You might experience side effects like irritation, redness, itching, stinging, or inflammation when beginning use of a hydroquinone cream.
Halo spots are another potential side effect – because the cream is excellent at skin lightening, it can also lighten the skin around your dark spot, leaving a lighter “halo”. Don’t worry though, we’ll talk about all things HQ introduction and use in the next section.
There is a rare side effect of hydroquinone overuse called ochronosis, which is darkening of skin where the product was applied. This can occur if hydroquinone is used in a contaminated product, or for too long, or at too high a concentration. It’s not something to worry about with normal use, as it’s easily avoided by;

  • Following the labelled directions and
  • Purchasing a reputable product from a reputable supplier, like your local pharmacy.

How do I introduce hydroquinone into my skincare regimen?

First of all, you need to wear sunscreen daily. And reapply! 
The best sunscreen is one you’ll use regularly, and it’s important to look for one with high UVA protection. In Australia, look for “broad spectrum” on the label and an SPF of at least 30+. The higher, the better.
Hyperpigmentation is both caused and exacerbated by sun exposure, so skipping sunscreen will set you up for an uphill battle.

Now for some good news – hydroquinone cream is compatible with your existing skincare.
Be careful when combining with strong actives like retinol.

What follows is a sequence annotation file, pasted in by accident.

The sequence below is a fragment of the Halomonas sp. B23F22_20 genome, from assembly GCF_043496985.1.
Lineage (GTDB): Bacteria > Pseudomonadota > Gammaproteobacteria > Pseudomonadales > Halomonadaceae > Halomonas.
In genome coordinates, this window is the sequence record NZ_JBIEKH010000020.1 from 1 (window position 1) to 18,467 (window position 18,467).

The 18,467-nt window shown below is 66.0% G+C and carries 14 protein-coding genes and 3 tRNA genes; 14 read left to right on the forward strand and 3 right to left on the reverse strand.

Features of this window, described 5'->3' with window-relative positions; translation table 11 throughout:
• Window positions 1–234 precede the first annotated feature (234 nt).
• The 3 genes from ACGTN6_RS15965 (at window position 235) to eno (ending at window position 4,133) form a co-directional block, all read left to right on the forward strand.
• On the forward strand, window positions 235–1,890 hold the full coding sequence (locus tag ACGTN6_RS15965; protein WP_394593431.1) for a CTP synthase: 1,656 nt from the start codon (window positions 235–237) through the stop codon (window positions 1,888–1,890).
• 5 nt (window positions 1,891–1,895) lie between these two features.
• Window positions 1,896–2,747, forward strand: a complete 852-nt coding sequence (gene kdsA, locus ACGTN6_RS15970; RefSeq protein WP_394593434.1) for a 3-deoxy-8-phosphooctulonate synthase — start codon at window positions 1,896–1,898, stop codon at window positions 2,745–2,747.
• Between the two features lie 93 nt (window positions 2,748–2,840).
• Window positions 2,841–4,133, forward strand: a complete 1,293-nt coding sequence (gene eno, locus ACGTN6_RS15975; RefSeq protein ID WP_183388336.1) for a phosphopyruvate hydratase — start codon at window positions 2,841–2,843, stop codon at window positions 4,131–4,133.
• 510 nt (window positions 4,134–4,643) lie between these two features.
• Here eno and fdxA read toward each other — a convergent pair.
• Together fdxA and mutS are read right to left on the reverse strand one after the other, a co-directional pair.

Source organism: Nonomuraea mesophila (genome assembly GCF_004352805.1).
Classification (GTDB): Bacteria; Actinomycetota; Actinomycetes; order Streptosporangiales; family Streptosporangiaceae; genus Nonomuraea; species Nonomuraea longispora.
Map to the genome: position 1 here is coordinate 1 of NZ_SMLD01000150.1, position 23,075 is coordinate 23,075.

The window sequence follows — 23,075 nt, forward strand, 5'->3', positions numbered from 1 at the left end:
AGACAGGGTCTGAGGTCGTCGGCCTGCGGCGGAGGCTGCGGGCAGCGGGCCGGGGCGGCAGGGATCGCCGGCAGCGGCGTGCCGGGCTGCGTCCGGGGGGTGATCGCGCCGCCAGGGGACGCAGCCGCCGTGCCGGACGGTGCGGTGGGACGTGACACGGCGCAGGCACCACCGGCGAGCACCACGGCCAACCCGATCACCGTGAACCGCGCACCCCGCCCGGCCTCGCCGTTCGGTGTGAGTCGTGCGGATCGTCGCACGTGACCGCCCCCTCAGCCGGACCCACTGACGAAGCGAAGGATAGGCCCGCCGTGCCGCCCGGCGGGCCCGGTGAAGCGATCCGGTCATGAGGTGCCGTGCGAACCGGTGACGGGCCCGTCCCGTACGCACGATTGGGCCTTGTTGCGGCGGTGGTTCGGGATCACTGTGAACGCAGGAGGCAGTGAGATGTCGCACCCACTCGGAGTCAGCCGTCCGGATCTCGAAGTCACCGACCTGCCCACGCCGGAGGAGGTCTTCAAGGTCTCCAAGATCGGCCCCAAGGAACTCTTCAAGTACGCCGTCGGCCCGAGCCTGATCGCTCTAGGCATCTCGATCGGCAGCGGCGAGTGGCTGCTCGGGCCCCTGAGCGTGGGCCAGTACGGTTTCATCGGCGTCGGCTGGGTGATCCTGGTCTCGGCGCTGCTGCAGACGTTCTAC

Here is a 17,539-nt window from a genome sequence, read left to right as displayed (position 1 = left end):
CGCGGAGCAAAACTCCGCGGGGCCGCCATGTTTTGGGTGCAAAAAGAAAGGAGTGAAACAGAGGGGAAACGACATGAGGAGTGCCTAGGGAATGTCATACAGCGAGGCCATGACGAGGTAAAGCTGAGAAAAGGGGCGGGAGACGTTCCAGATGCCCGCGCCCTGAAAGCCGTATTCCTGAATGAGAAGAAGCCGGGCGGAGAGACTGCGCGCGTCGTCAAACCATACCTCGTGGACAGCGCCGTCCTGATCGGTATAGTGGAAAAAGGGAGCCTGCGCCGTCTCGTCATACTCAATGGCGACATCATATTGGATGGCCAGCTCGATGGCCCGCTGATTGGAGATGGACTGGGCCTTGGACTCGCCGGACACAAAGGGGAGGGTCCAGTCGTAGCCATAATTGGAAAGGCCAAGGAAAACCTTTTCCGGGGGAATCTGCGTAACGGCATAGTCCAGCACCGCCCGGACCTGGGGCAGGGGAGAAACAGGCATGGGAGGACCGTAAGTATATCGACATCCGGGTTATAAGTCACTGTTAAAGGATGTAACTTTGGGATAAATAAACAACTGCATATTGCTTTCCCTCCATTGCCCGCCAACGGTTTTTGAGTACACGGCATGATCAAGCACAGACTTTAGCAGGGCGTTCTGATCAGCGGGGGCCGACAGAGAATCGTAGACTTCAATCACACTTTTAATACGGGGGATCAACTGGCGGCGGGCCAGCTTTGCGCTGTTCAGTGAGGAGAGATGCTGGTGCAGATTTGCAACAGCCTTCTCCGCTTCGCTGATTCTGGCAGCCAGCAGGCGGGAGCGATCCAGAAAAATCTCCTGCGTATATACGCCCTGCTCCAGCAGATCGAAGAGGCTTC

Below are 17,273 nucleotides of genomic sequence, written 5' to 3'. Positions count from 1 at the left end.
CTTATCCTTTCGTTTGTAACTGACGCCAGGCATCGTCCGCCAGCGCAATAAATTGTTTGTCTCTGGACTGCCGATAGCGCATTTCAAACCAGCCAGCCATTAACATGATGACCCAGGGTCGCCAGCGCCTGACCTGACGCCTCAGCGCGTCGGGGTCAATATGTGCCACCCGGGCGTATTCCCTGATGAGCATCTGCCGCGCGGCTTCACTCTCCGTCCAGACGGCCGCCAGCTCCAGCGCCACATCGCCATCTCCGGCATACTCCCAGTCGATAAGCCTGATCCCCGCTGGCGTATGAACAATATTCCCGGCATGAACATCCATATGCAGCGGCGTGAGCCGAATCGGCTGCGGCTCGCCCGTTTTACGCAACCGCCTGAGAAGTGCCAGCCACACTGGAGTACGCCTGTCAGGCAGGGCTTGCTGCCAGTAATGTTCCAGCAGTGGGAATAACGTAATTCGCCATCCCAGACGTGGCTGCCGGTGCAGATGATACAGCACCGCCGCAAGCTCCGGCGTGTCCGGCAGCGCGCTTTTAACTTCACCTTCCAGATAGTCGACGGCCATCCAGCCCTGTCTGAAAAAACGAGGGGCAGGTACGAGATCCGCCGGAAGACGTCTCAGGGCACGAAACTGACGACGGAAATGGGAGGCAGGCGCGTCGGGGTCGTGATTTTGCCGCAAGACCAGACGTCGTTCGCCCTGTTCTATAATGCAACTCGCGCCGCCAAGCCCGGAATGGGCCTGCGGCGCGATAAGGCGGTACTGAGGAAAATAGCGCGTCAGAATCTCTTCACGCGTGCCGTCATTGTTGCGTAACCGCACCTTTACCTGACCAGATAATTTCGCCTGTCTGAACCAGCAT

As with any new skincare, you should always patch test first on an isolated area. I patch test one per day for 2 days, on my forearm or behind my ear.
From here, it’s a great idea to apply after cleansing, and before any other serums. Another way to ensure the best result is to look for a hydroquinone cream formulated with salicylic acid, such as Superfade Cream. The salicylic acid is there to help the hydroquinone penetrate into the skin.
Introduce the cream by using once daily, at night, and look out for any signs of stressed skin. Try applying it with a cotton bud for precision! From here, you can increase to 2 or even 3 times daily.
If your skin is sensitive, hydroquinone might work better for you if used every second day. Results will take longer, but it’s worth it to prevent potential irritation. If you experience mild irritation, this is normal as your skin adjusts to the new treatment. If you experience severe irritation, this may not be the treatment for you. It’s best to cease use and check in with your GP or dermatologist.

close up image of a person's face with visible freckles

How long does it take to see results from hydroquinone cream?

Dark spots won’t fade overnight, but it happens pretty quickly! Pigmentation is formed over a long period of time, so it takes time and a consistent routine to fade. Used daily, you can expect noticeable results from a hydroquinone product in 6-12 weeks. From here, take a break for a couple months, see how you’re travelling, and repeat the cycle as required.


Hydroquinone cream is a well-researched and very effective treatment for dark spots. Like any medicine, it’s best to read the label and use as directed.

Superfade Face Cream label information:
Do not use on children. Do not use near the eyes. Do not exceed the recommended dose. Excessive or prolonged use should be avoided because darkening of the skin can occur.
While using this product, mild irritation may occur, stop use if it becomes severe. Avoid exposure to the sun. Use SPF30 sunscreen on any exposed areas. This product may darken on exposure to air, but this does not affect its efficacy.
Ask a doctor if a pigmented spot or mole has recently become darker, changed colour, become enlarged or itchy, or bleeds, then do not use this product. Ask your doctor if fading is not evident in three months.